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As benefits to thee; for I will fight
O Marcius, Marcius,
Bestride my threshold. Why, thou Mars! I tell thee,
You bless me, Gods!
And more a friend than e'er an enemy;
[Exeunt Coriolanus and Aufidius. 1 Serv. [Advancing.] Here's a strange alteration!
2 Serv. By my hand, I had thought to have strucken him with a cudgel; and yet my mind gave me, his clothes made a false report of him.
1 Sero. What an arm he has! He turn'd me about with his finger and his thumb, as one would set up a top:
2 Serv. Nay, I knew by his face that there was something in him: He had, sir, a kind of face, methought,- I cannot tell how to term it. 1 Serv. He had so; looking, as it were,
-'Would I were hang'd, but I thought there was more in him than I could think.
2 Serv. So did I, I'll be sworn: He is simply the rarest man i' the world.
1 Serv. I think, he is: but a greater soldier than he, you wot one.
2 Sero. Who? my master?
1 Serv. Nay, not so neither; but I take him to be the greater soldier.
2 Sero. 'Faith, look you, one cannot tell how to say that: for the defence of a town, our general is excele lent. 1 Serv, Ay, and for an assault too.
Re-enter third Servant. 3 Serv. O, slaves, I can tell you news; news, you rascals.
1 2 Serv. What, what, what? let's partake.
3 Serv. I would not be a Roman, of all nations; I had as lieve be a condemn'd man.
1 2 Serv. Wherefore? wherefore?
3 Serv. Why, here's he that was wont to thwack our general, Caius Marcius.
i Serv. Why do you say, thwack our general ?
3 Serv. I do not say, thwack our general; but he was always good enough for him.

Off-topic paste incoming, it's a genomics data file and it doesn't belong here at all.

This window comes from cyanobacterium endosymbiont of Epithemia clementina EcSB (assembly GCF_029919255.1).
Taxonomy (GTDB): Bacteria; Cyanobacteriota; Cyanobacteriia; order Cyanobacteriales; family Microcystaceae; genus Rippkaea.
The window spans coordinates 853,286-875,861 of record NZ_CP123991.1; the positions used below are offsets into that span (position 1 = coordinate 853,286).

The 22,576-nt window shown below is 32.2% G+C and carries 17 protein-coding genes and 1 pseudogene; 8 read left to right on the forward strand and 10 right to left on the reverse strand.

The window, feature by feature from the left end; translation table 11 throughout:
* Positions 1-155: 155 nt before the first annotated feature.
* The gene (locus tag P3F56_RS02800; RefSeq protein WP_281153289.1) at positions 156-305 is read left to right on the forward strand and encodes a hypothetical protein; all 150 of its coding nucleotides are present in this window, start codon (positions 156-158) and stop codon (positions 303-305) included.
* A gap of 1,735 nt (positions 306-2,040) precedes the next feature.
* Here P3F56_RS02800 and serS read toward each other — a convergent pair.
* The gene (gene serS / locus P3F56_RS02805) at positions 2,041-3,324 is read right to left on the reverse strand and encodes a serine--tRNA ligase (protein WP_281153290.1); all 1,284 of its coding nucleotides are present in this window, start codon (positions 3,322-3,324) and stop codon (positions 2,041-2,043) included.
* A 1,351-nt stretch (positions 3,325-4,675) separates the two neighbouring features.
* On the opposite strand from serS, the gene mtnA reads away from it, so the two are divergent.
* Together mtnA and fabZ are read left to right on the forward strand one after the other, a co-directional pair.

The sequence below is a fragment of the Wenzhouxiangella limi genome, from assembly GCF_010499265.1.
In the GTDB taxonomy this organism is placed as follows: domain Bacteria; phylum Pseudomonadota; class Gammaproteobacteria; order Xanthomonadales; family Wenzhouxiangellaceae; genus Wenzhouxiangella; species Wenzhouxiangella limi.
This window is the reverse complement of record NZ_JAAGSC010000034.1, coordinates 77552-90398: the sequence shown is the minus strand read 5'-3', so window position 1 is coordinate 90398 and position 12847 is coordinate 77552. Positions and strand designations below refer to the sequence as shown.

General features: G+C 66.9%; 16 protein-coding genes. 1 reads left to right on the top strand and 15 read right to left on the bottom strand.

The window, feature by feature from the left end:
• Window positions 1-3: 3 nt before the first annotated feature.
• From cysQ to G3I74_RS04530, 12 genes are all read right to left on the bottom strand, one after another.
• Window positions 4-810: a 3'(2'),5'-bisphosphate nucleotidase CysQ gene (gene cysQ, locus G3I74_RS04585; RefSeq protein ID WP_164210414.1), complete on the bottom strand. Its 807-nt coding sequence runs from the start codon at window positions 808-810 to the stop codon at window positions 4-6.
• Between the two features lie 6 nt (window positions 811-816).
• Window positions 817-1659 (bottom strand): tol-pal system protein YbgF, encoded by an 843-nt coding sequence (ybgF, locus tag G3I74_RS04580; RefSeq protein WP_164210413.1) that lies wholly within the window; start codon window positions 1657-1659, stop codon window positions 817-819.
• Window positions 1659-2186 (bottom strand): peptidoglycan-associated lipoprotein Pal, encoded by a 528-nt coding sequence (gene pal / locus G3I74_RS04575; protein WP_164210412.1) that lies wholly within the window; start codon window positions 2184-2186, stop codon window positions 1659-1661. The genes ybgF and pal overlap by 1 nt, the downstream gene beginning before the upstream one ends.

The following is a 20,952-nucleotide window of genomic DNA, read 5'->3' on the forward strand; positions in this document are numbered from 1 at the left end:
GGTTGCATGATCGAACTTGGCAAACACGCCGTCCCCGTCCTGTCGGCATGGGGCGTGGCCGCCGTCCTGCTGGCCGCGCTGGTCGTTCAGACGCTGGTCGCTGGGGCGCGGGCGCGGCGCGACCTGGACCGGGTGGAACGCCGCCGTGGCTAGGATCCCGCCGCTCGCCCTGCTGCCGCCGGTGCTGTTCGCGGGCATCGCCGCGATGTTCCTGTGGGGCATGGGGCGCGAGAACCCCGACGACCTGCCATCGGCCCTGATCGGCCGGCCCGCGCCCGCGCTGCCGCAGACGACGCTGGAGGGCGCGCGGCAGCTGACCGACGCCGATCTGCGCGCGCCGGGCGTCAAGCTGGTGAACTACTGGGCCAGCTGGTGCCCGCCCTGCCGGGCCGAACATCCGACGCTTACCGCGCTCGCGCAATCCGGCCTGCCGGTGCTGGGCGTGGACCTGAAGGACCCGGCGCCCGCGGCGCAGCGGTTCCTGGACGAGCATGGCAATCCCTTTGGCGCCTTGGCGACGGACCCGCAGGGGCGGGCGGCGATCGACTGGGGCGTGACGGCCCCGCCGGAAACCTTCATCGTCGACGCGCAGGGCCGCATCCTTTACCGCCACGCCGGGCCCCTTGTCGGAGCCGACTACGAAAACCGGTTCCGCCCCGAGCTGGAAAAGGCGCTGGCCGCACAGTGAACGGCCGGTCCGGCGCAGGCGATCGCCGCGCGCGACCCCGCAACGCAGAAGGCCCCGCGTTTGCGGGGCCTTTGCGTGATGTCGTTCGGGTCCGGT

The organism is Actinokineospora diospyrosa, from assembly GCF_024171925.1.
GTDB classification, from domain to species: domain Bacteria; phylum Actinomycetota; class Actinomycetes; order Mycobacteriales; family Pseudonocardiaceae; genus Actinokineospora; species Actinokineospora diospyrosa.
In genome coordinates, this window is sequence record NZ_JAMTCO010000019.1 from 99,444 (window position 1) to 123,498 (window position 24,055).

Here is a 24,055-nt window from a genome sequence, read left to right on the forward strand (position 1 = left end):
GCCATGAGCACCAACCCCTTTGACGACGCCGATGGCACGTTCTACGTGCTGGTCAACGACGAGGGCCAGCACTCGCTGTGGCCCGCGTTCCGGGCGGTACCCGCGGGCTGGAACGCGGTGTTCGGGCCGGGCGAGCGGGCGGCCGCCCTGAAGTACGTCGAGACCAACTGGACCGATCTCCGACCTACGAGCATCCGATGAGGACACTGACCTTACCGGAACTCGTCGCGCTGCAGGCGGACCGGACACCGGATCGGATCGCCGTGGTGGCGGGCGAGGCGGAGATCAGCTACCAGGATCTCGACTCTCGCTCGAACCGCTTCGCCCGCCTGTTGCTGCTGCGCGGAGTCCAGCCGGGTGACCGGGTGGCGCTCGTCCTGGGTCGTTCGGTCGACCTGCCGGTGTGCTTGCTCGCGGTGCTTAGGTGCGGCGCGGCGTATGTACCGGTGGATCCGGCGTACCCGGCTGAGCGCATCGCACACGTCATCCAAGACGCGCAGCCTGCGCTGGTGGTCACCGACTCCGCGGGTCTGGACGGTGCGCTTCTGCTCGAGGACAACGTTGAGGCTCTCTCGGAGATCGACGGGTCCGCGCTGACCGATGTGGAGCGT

2 Sero. Come, we are fellows, and friends: he was ever too hard for him; I have heard him say so himself.
i Serv. He was too hard for him directly, to say the truth on't: before Corioli, he scotch'd him and notch'd him like a carbonado.
2 Serv. An he had been cannibally given, he might have broil'd and eaten him too.
| Serv. But, more of thy news?
3 Serv. Why, he is so made on here within, as if if he were son and heir to Mars: set at upper end o' the table: no question ask'd him by any of the senators, but they stand bald before him: Our general himself makes a mistress of him; sanctifies himself with's hand 55, and turns up the white o'the eye to his discourse. But the bottom of the news is, our general is cut i' the middle, and but one half of what he
was yesterday: for the other has half, by the entreaty and grant of the whole table. He'll go,
and sowle 56 the porter of Rome gates by the ears : He will mow down all before him, and leave his
passage poll'd. : 2 Sero. And he's as like to do't, as any man I can imagine.
3 Serv. Do't? he will do't: For, look you, sir, he has as many friends as enemies: which friends, sir, (as it were,) durst not (look you, sir,) show themselves (as we term it,) his friends, whilst he's in die rectitude.
i Serv. Directitude! What's that?
3 Serv. But when they shall see, sir, his crest up again, and the man in blood, they will out of their burrows, like conies after rain, and revel all with him.
1 Serv. But when goes this forward?
3 Serv. To-morrow; to-day; presently. You shall have the drum struck up this afternoon: 'tis, as it were, a parcel of their feast, and to be executed ere they wipe their lips.
2 Serv. Why, then we shall have a stirring world again. This peace is nothing, but to rust iron, increase tailors, and breed ballad-makers.
i Serv. Let me have war, say I; it exceeds peace, as far as day does night; it's spritely, waking, audible, and full of vent. Peace is a very apoplexy, lethargy; mullid, deaf, sleepy, insensible; a getter of more bastard children, than wars a destroyer of men.